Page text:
The consequences of a confidentiality breach
It’s rare that a breach of confidentiality at work will occur intentionally, but even an honest mistake can carry grave consequences. For example, if an employee left their work laptop on a train, any sensitive information stored on it is then available for somebody else’s viewing pleasure. Or it could even be something as simple as sending a private email to the wrong person. We all know how easy that could be!
As an employee, the consequences of breaking confidentiality agreements could lead to termination of employment. In more serious cases, they can even face a civil lawsuit, if a third party involved decides to press charges for the implications experienced from the breach.
As a business, a breach of confidentiality could result in sizeable compensation pay-outs or legal action, depending on the scale of the breach. Beyond the financial implications, it can be incredibly damaging to the company’s reputation and existing relationships. If it becomes public knowledge that private information was shared without consent or you experience a data breach, you could lose trust not only from your existing clients, but from prospective ones too. Recovering from a data breach can be costly and takes a strong PR strategy to get back on track.
Staying on the right side of the law
Confidentiality in the workplace laws in the UK work to protect information that is shared on the basis it will remain private property. An agreement doesn’t need to be signed for this law to apply, although companies will usually include a confidentiality clause in employment and client contracts
For information to be considered ‘confidential’ the owner must believe it would be detrimental to them for it to be leaked, that the information is not already in the public domain, there is no consent to share it, or it is marked as confidential in some way.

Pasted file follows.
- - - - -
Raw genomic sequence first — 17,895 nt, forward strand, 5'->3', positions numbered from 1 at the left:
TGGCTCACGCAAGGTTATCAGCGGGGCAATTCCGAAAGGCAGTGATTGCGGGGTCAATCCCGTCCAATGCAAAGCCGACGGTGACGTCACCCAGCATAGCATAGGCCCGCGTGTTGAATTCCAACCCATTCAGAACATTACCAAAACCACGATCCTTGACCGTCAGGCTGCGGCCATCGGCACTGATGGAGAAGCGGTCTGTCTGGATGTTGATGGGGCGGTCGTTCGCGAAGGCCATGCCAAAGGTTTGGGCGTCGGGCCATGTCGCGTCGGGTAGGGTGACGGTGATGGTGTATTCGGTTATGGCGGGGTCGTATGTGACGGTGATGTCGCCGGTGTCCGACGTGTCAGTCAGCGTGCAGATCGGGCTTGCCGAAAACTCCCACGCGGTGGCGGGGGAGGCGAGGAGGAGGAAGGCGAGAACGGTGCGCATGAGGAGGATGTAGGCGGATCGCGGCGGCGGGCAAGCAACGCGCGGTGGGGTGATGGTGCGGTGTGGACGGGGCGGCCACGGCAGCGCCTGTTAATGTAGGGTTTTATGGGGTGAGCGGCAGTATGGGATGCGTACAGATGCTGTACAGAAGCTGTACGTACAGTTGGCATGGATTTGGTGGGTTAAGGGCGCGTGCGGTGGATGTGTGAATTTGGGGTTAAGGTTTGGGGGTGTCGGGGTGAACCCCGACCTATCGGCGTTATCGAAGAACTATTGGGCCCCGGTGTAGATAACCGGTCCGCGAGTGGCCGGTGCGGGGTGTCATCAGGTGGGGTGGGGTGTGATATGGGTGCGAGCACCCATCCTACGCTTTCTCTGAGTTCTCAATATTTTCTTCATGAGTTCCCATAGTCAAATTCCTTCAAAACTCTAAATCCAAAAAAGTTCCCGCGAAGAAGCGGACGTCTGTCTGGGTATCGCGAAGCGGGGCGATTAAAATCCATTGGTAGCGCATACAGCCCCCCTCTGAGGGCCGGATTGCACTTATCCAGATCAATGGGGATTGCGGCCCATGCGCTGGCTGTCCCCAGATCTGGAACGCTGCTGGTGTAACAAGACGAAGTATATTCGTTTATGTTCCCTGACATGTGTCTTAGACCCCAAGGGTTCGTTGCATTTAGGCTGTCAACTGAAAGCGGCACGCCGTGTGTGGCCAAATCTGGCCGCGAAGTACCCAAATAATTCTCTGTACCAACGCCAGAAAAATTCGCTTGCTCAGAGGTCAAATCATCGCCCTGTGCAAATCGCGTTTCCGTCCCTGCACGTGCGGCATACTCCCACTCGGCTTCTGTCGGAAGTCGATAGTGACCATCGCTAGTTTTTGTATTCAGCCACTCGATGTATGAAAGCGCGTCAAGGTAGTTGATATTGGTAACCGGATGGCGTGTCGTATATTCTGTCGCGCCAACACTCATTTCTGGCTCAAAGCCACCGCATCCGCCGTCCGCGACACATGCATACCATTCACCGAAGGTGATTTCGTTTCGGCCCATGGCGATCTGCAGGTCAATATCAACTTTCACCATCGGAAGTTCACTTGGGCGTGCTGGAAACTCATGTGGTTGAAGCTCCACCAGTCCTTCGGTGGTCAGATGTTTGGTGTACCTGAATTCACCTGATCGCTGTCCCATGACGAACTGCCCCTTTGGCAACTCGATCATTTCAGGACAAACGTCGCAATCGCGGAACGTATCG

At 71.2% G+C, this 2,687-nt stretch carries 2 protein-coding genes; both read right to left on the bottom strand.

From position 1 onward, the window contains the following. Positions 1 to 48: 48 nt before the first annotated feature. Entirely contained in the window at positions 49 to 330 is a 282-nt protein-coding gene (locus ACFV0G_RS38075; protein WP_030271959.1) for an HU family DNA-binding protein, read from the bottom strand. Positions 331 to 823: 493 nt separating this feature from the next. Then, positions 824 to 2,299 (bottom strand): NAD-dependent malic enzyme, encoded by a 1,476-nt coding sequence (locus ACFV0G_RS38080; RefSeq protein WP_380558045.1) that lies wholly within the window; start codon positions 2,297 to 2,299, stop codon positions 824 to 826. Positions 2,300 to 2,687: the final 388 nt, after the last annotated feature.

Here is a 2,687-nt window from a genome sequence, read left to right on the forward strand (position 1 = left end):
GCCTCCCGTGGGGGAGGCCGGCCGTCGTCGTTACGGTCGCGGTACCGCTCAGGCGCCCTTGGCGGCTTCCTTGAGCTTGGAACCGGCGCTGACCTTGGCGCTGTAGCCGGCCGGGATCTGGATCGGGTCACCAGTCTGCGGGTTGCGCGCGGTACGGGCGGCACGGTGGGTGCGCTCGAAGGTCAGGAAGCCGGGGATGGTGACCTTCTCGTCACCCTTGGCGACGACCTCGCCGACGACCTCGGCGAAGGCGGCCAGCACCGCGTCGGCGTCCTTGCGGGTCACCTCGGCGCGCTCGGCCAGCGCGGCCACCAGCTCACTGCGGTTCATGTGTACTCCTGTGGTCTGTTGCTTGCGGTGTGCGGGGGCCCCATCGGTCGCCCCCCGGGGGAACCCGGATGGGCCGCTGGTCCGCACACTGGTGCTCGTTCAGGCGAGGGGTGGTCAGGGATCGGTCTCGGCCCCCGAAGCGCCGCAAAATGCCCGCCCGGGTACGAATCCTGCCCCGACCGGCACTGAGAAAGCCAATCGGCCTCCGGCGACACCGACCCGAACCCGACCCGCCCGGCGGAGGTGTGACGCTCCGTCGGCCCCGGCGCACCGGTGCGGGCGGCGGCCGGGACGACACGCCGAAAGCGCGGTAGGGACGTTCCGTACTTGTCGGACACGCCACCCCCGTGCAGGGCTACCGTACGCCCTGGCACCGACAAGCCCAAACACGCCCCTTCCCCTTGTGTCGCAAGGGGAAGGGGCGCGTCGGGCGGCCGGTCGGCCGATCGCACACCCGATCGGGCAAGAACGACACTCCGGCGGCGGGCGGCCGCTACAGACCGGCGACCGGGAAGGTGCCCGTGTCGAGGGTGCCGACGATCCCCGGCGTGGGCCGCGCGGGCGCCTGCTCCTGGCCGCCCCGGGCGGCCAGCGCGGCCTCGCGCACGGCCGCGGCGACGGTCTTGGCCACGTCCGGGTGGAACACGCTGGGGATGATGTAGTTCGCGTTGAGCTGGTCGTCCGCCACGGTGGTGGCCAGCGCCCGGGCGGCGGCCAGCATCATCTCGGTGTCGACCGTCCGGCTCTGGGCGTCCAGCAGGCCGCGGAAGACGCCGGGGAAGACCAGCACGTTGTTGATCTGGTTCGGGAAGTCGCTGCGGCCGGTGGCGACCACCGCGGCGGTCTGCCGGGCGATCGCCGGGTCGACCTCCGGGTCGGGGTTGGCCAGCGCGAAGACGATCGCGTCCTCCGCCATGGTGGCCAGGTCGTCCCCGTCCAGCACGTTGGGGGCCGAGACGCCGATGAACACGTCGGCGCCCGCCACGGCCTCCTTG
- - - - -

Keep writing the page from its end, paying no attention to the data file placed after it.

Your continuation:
In the UK, the general public are also protected by the General Data Protection Regulation – more commonly known as ‘GDPR’. The implementation of these regulations means that any business using personal data is responsible for using the information lawfully, transparently and securely.
Failing to adhere to these laws and regulations can result in fines and legal action. Having professional indemnity cover and cyber and data risk cover as part of your business insurance policy will help to cover any costs incurred in the case of a confidentiality breach.
The high-profile Facebook case of September 2018 is the perfect example of this. Up to 90-million Facebook user accounts were exposed by a security breach and Facebook is now facing a maximum fine of up to 4 percent of its global annual revenue from the prior year, which works out at $1.63 billion (£1.25 billion).
The results of a breach of confidentiality can be devastating for your business, so it’s critical to have security and procedures in place to effectively protect your company from the potential consequences. Encrypting data, adding confidentiality agreements to your employment contracts and offering adequate training to employees will reduce risk. On top of this, by having the appropriate business insurance and professional indemnity cover in place, you can have peace of mind that your business will be covered if the worst does happen.